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CERN Announces New Discovery

WHAT DOES THE DISCOVERY OF THE HIGGS-BOSON MEAN?

GENEVA, SWITZERLAND

Earlier this week, scientists at CERN announced the discovery of a new boson. Is it the long sought after Higgs-Boson, named after the physicist who predicted its existence in the 1960′s? The confirmation of this may not be known until researchers have more time to sift through the data they have collected. Without the confirmation however, they are certain they have cornered the elusive Higgs.

Physicists now can explain roughly 4% of the matter in the universe. The discovery of the Higgs will  assist them as they attempt to explain the remaining 96%. They theorize that 96% of the matter in the universe is dark matter that they have not been able to explain. Now, they hope they are equipped with enough information to began to advance against this frontier.

What will this discovery mean to you? The possible applications that CERN will enable are numerous. They are already responsible for you being able to read this post. Yes, the internet was developed at CERN (not by Al Gore as he would like you to believe).

 The discovery of alternate dimensions, wormholes, time travel and many other “science fiction” applications may come as a result of CERN’s work. Lest you scoff in disbelief remember the name Philip Francis Nowlan. Nowlan was the creator of the Buck Rogers comic strip famously published in 1928. Nowlan wrote of travel into space and, while the readers enjoyed the “science fiction,” there are facets of his writing no one would call fiction today.

Will these new discoveries lead to humans being able to travel to the distant past or foray into the future? Only time will tell.

This post is contributed by a community member. The views expressed in this blog are those of the author and do not necessarily reflect those of Patch Media Corporation. Everyone is welcome to submit a post to Patch. If you'd like to post a blog, go here to get started.

rob_h78 July 06, 2012 at 10:20 PM
I watched an explanation of this and one of the questions posed is will what they discovered fit neatly into what they believe the Higgs boson to be and simply complete the Standard Model, or will it perhaps complete the Standard Model but also leave some "Uh, that's interesting" pieces which physicists can use as a step to new research perhaps even into gravity itself. I have read that when Quantum Mechanics was the new field that few physicists realized just how critical it would become to later inventions and the impact it would play on future technology including so many aspects of modern everyday life. I am looking forward to seeing where this leads and I suspect that it may well take some turns that few if any can currently foresee. As for time travel, wormholes, etc... I think it would be awesome, if the multi-verse exists to be able to peek into other universes and see how things work elsewhere.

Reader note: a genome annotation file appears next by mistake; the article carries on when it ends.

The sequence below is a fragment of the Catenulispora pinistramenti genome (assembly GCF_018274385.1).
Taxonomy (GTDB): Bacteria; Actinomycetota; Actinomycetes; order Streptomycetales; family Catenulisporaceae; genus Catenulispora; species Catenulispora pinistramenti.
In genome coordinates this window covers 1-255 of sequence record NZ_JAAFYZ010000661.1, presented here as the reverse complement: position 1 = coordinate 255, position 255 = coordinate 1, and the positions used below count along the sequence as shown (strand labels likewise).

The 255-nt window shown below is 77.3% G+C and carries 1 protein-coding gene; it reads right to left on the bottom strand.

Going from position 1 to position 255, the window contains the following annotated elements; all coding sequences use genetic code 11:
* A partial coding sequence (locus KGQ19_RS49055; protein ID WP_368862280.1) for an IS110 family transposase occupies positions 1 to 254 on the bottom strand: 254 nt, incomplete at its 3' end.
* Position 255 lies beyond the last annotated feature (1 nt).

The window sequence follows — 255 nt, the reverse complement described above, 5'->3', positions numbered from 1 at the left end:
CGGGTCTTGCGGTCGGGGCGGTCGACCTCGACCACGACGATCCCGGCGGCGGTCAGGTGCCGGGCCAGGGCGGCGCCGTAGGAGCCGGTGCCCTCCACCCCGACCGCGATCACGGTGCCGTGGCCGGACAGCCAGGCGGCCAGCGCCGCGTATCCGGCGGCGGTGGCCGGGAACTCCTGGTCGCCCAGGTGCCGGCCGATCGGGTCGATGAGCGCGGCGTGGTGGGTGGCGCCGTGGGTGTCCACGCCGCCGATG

Grace McGarvie July 08, 2012 at 08:45 AM
"Yes, the internet was developed at CERN (not by Al Gore as he would like you to believe)." This comment in your article is completely stupid! http://www.snopes.com/quotes/internet.asp Claim: Vice-President Al Gore claimed that he "invented" the Internet. Status: False. Origins: Al Gore did not claim he "invented" the Internet, nor did he say anything that could reasonably be interpreted that way. This put-downs is misleading, out-of-context distortions of something he said during an interview on CNN on 9 March 1999. When asked to describe what distinguished him from his challenger for the Democratic presidential nomination, Senator Bill Bradley of New Jersey, Gore replied: “During my service in the United States Congress, I took the initiative in creating the Internet. I took the initiative in moving forward a whole range of initiatives that have proven to be important to our country's economic growth and environmental protection, improvements in our educational system.” Though Gore's phrasing might have been a bit clumsy (and perhaps self-serving), he was not claiming that he "invented" the Internet, but that he was responsible, in an economic and legislative sense, for fostering the development the technology. To claim that Gore was seriously trying to take credit for the "invention" of the Internet is silly political posturing. Gore never used the word "invent," and the words "create" and "invent" have distinctly different meanings.
Tom Schuett July 08, 2012 at 01:35 PM
Actually, what's stupid is to write a post implying someone didn't say something and then, in the body of your post, have a quote that shows the person actually said it! Whether it was what Gore meant is subject to interpretation and I would suggest you be careful if Snopes does your thinking! From Merriam Webster Online: Invent - (3) to produce (as something useful) for the first time through the use of the imagination or of ingenious thinking and experiment. Create - 4 (a) to produce through imaginative skill <create a painting> Perhaps you might want to look up the word "humor" also?
Stefanie Briggs July 08, 2012 at 04:42 PM
Grace McGarvie- I'd ask that while having lively discussions on PlymouthMNPatch that you refrain from name-calling or saying people are "stupid," etc. in the spirit of free discourse and debate. I appreciate comments on the site, but don't appreciate if they are not constructive. Thanks!

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